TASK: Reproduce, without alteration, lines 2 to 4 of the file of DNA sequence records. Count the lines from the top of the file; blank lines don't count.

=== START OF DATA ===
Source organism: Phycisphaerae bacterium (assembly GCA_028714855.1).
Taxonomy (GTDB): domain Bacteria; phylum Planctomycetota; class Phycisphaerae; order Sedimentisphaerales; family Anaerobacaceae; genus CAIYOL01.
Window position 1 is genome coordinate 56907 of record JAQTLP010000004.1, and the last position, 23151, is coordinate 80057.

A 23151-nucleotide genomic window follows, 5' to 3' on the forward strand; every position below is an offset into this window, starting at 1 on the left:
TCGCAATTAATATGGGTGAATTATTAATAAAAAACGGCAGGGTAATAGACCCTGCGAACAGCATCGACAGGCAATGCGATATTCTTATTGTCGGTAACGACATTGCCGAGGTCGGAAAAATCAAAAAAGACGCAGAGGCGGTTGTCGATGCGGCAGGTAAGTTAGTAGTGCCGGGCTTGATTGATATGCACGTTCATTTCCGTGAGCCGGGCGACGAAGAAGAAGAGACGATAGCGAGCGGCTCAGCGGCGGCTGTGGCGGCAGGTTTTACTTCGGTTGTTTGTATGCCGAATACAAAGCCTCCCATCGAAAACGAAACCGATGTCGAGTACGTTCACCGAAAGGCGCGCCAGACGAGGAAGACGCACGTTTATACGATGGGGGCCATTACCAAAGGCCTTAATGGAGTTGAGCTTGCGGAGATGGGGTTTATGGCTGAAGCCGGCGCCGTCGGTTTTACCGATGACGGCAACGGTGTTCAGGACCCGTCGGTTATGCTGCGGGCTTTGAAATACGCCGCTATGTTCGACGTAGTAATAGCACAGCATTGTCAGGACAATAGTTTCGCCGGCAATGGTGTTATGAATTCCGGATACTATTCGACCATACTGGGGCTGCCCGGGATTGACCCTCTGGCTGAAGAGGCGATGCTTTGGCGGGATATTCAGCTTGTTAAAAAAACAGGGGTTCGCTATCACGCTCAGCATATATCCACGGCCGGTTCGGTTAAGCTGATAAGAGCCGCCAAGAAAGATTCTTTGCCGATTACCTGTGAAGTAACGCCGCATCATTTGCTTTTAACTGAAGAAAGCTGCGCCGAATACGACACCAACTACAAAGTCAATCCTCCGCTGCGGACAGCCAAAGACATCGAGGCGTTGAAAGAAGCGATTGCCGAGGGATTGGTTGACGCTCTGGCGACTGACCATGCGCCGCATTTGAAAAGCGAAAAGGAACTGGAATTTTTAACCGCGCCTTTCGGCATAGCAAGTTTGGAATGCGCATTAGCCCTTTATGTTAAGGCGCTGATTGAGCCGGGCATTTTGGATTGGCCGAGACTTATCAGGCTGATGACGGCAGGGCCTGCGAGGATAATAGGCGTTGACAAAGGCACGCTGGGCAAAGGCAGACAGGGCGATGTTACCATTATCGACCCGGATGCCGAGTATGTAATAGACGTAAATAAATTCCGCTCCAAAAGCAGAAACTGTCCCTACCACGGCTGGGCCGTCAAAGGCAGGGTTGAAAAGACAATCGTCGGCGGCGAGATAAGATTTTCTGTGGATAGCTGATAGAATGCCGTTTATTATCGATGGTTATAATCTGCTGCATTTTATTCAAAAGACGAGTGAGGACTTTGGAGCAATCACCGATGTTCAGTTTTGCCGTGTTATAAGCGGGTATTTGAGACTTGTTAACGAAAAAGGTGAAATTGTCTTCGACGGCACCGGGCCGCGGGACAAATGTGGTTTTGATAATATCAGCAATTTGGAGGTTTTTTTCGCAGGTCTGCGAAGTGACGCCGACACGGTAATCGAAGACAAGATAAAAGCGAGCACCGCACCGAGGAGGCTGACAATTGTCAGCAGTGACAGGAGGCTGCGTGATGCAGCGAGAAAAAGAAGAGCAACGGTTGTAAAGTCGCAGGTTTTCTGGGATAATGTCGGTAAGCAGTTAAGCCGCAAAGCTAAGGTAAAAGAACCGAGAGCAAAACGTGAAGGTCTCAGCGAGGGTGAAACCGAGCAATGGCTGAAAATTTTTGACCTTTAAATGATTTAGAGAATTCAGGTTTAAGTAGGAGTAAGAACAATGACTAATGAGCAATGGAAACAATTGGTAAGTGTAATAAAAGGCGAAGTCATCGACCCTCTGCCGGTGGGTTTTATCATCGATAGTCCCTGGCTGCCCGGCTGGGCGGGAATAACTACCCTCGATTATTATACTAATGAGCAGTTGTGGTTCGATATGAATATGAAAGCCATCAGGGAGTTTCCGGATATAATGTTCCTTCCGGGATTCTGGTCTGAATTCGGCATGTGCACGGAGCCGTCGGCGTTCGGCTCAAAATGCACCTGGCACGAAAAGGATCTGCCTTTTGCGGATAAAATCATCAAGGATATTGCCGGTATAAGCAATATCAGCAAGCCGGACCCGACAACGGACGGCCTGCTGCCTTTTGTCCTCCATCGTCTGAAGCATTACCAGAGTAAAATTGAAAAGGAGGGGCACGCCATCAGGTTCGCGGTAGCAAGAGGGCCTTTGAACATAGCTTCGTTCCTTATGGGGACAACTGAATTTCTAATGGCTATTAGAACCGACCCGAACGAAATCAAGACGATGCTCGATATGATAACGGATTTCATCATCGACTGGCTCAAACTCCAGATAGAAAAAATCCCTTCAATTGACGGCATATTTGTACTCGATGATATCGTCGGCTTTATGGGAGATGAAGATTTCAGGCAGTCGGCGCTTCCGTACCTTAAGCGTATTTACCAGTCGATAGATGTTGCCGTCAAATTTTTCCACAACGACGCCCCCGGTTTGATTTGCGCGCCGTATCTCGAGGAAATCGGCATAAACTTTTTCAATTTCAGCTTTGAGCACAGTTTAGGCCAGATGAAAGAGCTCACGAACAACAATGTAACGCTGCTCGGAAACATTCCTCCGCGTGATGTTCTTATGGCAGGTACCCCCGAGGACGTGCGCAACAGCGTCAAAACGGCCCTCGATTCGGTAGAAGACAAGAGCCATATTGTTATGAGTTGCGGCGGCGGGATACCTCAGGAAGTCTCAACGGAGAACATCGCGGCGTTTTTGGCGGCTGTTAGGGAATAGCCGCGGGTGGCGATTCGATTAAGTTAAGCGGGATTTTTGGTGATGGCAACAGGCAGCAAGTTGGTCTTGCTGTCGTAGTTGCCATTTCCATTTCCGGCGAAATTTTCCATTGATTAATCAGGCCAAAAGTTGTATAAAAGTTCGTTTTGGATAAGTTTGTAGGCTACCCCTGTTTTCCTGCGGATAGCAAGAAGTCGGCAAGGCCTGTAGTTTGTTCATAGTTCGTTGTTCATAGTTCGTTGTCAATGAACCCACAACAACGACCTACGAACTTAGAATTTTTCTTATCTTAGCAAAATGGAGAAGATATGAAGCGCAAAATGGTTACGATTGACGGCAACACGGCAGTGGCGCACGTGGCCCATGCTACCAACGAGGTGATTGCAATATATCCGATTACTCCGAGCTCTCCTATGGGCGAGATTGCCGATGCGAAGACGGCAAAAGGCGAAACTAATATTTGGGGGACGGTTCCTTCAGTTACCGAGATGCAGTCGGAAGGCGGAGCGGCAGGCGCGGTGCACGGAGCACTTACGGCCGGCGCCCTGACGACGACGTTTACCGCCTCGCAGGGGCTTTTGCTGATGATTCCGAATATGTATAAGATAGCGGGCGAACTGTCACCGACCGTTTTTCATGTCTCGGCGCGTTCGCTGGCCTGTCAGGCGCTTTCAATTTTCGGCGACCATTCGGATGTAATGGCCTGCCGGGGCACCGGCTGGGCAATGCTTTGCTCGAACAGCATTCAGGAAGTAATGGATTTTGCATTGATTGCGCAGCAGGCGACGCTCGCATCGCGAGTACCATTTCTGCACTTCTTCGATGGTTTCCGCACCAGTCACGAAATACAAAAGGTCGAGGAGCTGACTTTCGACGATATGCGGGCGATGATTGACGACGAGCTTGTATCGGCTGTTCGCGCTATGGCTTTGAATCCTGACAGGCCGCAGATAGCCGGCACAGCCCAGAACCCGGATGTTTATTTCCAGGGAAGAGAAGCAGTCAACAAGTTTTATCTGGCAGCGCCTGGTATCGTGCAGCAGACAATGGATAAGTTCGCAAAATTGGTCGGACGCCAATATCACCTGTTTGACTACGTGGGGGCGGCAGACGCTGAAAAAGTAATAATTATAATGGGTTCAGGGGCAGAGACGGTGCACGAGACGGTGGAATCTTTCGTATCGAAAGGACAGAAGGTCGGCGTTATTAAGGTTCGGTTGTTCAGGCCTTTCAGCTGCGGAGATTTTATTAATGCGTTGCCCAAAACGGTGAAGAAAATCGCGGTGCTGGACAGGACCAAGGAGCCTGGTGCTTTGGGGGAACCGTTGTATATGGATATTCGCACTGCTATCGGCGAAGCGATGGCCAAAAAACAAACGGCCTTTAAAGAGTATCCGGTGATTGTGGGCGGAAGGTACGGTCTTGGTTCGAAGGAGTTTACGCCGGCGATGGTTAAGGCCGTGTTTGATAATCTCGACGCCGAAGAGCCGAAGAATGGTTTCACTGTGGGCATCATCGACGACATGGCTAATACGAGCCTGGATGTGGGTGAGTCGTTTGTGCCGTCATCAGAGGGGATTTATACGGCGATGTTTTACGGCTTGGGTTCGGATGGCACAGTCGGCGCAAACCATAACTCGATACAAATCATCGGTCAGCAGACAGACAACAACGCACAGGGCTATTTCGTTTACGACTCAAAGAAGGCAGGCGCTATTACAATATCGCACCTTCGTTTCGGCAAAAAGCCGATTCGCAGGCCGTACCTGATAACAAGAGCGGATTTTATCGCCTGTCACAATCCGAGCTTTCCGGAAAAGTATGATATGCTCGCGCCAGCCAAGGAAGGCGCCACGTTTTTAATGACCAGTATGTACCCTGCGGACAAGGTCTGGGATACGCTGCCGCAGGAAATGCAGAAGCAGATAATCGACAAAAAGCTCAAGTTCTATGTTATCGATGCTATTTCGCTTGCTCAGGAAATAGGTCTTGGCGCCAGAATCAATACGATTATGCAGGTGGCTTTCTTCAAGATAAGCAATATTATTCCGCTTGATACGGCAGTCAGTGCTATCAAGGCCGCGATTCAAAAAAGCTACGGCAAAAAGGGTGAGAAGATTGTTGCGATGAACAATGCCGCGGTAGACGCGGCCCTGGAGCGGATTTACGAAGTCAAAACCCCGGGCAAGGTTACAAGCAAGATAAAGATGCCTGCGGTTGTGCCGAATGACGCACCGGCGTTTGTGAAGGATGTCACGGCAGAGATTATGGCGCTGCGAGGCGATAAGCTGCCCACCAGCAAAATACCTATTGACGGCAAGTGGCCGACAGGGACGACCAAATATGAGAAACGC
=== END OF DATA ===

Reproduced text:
Taxonomy (GTDB): domain Bacteria; phylum Planctomycetota; class Phycisphaerae; order Sedimentisphaerales; family Anaerobacaceae; genus CAIYOL01.
Window position 1 is genome coordinate 56907 of record JAQTLP010000004.1, and the last position, 23151, is coordinate 80057.

A 23151-nucleotide genomic window follows, 5' to 3' on the forward strand; every position below is an offset into this window, starting at 1 on the left: